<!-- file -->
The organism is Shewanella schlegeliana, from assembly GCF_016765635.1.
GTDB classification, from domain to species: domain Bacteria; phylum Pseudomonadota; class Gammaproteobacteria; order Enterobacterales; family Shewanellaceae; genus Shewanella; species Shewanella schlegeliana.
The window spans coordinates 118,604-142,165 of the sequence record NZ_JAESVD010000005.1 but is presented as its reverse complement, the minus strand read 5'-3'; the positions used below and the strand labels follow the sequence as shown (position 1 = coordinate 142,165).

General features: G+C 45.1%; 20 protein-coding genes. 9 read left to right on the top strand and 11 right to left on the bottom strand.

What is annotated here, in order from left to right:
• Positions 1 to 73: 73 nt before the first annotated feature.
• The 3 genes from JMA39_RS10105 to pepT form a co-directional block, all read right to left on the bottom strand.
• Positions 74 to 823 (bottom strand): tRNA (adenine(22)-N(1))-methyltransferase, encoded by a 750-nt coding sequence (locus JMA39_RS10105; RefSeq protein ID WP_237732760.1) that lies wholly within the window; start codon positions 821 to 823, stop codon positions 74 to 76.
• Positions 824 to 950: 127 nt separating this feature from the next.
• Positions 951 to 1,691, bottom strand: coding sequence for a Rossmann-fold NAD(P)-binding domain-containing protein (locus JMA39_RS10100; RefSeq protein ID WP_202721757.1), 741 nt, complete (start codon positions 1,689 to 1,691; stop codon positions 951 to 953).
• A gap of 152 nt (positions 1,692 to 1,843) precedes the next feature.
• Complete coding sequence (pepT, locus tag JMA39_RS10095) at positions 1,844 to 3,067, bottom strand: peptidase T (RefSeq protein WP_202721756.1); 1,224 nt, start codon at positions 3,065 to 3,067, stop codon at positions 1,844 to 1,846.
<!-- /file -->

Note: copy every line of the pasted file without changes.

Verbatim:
The organism is Shewanella schlegeliana, from assembly GCF_016765635.1.
GTDB classification, from domain to species: domain Bacteria; phylum Pseudomonadota; class Gammaproteobacteria; order Enterobacterales; family Shewanellaceae; genus Shewanella; species Shewanella schlegeliana.
The window spans coordinates 118,604-142,165 of the sequence record NZ_JAESVD010000005.1 but is presented as its reverse complement, the minus strand read 5'-3'; the positions used below and the strand labels follow the sequence as shown (position 1 = coordinate 142,165).

General features: G+C 45.1%; 20 protein-coding genes. 9 read left to right on the top strand and 11 right to left on the bottom strand.

What is annotated here, in order from left to right:
• Positions 1 to 73: 73 nt before the first annotated feature.
• The 3 genes from JMA39_RS10105 to pepT form a co-directional block, all read right to left on the bottom strand.
• Positions 74 to 823 (bottom strand): tRNA (adenine(22)-N(1))-methyltransferase, encoded by a 750-nt coding sequence (locus JMA39_RS10105; RefSeq protein ID WP_237732760.1) that lies wholly within the window; start codon positions 821 to 823, stop codon positions 74 to 76.
• Positions 824 to 950: 127 nt separating this feature from the next.
• Positions 951 to 1,691, bottom strand: coding sequence for a Rossmann-fold NAD(P)-binding domain-containing protein (locus JMA39_RS10100; RefSeq protein ID WP_202721757.1), 741 nt, complete (start codon positions 1,689 to 1,691; stop codon positions 951 to 953).
• A gap of 152 nt (positions 1,692 to 1,843) precedes the next feature.
• Complete coding sequence (pepT, locus tag JMA39_RS10095) at positions 1,844 to 3,067, bottom strand: peptidase T (RefSeq protein WP_202721756.1); 1,224 nt, start codon at positions 3,065 to 3,067, stop codon at positions 1,844 to 1,846.